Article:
2020 United States Census

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Twenty-fourth Census
of the United States
Seal of the United States Census Bureau
Seal of the U.S. Census Bureau
Census 2020 logo
The "Census 2020" logo
General information
Country United States
Date taken April 1, 2020

The 2020 United States Census, known as "Census 2020", will be the twenty-fourth United States national census. National Census Day, the reference day used for the census, will be April 1, 2020.[1]

Introduction[edit]

As required by the United States Constitution, the U.S. census has been conducted every 10 years since 1790. The 2010 U.S. Census was the previous census completed. Participation in the U.S. Census is required by law in Title 13 of the United States Code.[2] As per the 72-year rule, personally identifiable information is scheduled to become available in 2092.[3]

Projections[edit]

The United States Census Bureau annually conducts population projections for the United States as a whole and individual states, which are based on data from the previous census (in this case, the 2010 census) and calculated using a cohort-component method. Population projections also take into consideration births, deaths, and net migration.[4]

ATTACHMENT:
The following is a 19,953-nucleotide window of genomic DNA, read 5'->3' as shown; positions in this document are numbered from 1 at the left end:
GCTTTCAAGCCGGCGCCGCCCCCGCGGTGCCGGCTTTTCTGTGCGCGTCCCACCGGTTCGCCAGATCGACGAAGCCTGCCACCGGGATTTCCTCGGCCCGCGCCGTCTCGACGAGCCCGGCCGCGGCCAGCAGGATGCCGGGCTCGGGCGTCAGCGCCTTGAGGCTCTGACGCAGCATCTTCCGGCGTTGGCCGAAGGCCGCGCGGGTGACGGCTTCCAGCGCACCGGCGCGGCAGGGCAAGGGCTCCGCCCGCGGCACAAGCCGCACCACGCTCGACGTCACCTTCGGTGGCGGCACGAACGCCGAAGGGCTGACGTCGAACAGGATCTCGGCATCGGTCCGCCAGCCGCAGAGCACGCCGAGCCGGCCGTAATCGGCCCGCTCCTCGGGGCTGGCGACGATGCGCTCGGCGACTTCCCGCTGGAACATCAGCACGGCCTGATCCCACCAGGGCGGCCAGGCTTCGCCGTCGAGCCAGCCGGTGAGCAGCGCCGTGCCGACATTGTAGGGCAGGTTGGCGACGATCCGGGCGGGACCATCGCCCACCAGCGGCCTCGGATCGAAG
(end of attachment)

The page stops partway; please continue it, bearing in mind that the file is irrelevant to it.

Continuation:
At the 2020 census, the United States population is projected to be 341,387,000,[5] a 10.6% increase from the 2010 census.

Issues[edit]

According to The Economist, "Civil-rights groups worry that many Latinos and Muslims will sit out the census, and lose political clout and public services as a result."[6]

References[edit]

  1. ^ "Interactive Timeline". About the 2010 Census. U.S. Census Bureau. 2011. Archived from the original on December 20, 2010. Retrieved June 17, 2011. 
  2. ^ Must I answer the census?[permanent dead link] from the United States Census website
  3. ^ PIO, US Census Bureau, Census History Staff,. "The "72-Year Rule" - History - U.S. Census Bureau". www.census.gov. Retrieved 2015-10-26. 
  4. ^ "About Population Projections - People and Households - U.S. Census Bureau". 
  5. ^ https://www.census.gov/programs-surveys/popproj.html
  6. ^ "America’s census is in trouble". The Economist. 31 Aug 2017. 

External links[edit]